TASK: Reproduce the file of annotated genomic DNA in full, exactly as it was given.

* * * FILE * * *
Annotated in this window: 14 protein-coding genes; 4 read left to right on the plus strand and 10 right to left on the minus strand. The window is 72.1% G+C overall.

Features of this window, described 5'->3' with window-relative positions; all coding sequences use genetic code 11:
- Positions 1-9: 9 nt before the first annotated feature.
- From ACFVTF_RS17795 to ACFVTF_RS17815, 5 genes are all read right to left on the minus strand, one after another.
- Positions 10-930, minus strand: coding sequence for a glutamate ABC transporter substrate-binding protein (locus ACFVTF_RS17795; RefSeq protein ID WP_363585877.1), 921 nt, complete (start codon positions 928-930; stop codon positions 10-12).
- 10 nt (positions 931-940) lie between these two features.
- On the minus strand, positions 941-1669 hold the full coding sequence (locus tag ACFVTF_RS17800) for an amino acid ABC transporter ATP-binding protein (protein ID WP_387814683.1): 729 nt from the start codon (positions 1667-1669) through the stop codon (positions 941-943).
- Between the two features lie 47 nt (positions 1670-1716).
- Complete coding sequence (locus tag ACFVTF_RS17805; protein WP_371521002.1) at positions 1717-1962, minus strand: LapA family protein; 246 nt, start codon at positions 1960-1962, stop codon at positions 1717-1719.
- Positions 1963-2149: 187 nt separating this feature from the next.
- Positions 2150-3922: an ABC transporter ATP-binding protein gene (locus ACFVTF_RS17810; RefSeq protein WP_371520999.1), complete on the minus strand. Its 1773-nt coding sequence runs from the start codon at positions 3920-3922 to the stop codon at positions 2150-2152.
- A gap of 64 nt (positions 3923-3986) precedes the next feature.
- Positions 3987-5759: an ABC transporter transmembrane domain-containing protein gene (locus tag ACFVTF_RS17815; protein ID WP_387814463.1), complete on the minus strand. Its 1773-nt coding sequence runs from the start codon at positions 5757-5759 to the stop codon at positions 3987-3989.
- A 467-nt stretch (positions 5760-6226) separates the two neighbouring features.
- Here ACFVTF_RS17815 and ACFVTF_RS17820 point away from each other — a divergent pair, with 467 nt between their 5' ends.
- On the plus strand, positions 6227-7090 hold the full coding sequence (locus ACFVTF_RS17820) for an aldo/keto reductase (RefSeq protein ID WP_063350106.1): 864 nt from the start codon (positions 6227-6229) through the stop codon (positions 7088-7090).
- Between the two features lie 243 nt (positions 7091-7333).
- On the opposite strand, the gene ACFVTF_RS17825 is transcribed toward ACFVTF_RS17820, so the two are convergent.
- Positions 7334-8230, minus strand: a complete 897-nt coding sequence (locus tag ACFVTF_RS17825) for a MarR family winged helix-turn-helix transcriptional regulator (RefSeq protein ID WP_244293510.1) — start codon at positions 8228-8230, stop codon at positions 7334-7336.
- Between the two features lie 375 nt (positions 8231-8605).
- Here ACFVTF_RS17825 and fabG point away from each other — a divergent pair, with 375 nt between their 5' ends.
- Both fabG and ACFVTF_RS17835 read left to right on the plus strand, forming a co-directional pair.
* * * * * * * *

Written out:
Annotated in this window: 14 protein-coding genes; 4 read left to right on the plus strand and 10 right to left on the minus strand. The window is 72.1% G+C overall.

Features of this window, described 5'->3' with window-relative positions; all coding sequences use genetic code 11:
- Positions 1-9: 9 nt before the first annotated feature.
- From ACFVTF_RS17795 to ACFVTF_RS17815, 5 genes are all read right to left on the minus strand, one after another.
- Positions 10-930, minus strand: coding sequence for a glutamate ABC transporter substrate-binding protein (locus ACFVTF_RS17795; RefSeq protein ID WP_363585877.1), 921 nt, complete (start codon positions 928-930; stop codon positions 10-12).
- 10 nt (positions 931-940) lie between these two features.
- On the minus strand, positions 941-1669 hold the full coding sequence (locus tag ACFVTF_RS17800) for an amino acid ABC transporter ATP-binding protein (protein ID WP_387814683.1): 729 nt from the start codon (positions 1667-1669) through the stop codon (positions 941-943).
- Between the two features lie 47 nt (positions 1670-1716).
- Complete coding sequence (locus tag ACFVTF_RS17805; protein WP_371521002.1) at positions 1717-1962, minus strand: LapA family protein; 246 nt, start codon at positions 1960-1962, stop codon at positions 1717-1719.
- Positions 1963-2149: 187 nt separating this feature from the next.
- Positions 2150-3922: an ABC transporter ATP-binding protein gene (locus ACFVTF_RS17810; RefSeq protein WP_371520999.1), complete on the minus strand. Its 1773-nt coding sequence runs from the start codon at positions 3920-3922 to the stop codon at positions 2150-2152.
- A gap of 64 nt (positions 3923-3986) precedes the next feature.
- Positions 3987-5759: an ABC transporter transmembrane domain-containing protein gene (locus tag ACFVTF_RS17815; protein ID WP_387814463.1), complete on the minus strand. Its 1773-nt coding sequence runs from the start codon at positions 5757-5759 to the stop codon at positions 3987-3989.
- A 467-nt stretch (positions 5760-6226) separates the two neighbouring features.
- Here ACFVTF_RS17815 and ACFVTF_RS17820 point away from each other — a divergent pair, with 467 nt between their 5' ends.
- On the plus strand, positions 6227-7090 hold the full coding sequence (locus ACFVTF_RS17820) for an aldo/keto reductase (RefSeq protein ID WP_063350106.1): 864 nt from the start codon (positions 6227-6229) through the stop codon (positions 7088-7090).
- Between the two features lie 243 nt (positions 7091-7333).
- On the opposite strand, the gene ACFVTF_RS17825 is transcribed toward ACFVTF_RS17820, so the two are convergent.
- Positions 7334-8230, minus strand: a complete 897-nt coding sequence (locus tag ACFVTF_RS17825) for a MarR family winged helix-turn-helix transcriptional regulator (RefSeq protein ID WP_244293510.1) — start codon at positions 8228-8230, stop codon at positions 7334-7336.
- Between the two features lie 375 nt (positions 8231-8605).
- Here ACFVTF_RS17825 and fabG point away from each other — a divergent pair, with 375 nt between their 5' ends.
- Both fabG and ACFVTF_RS17835 read left to right on the plus strand, forming a co-directional pair.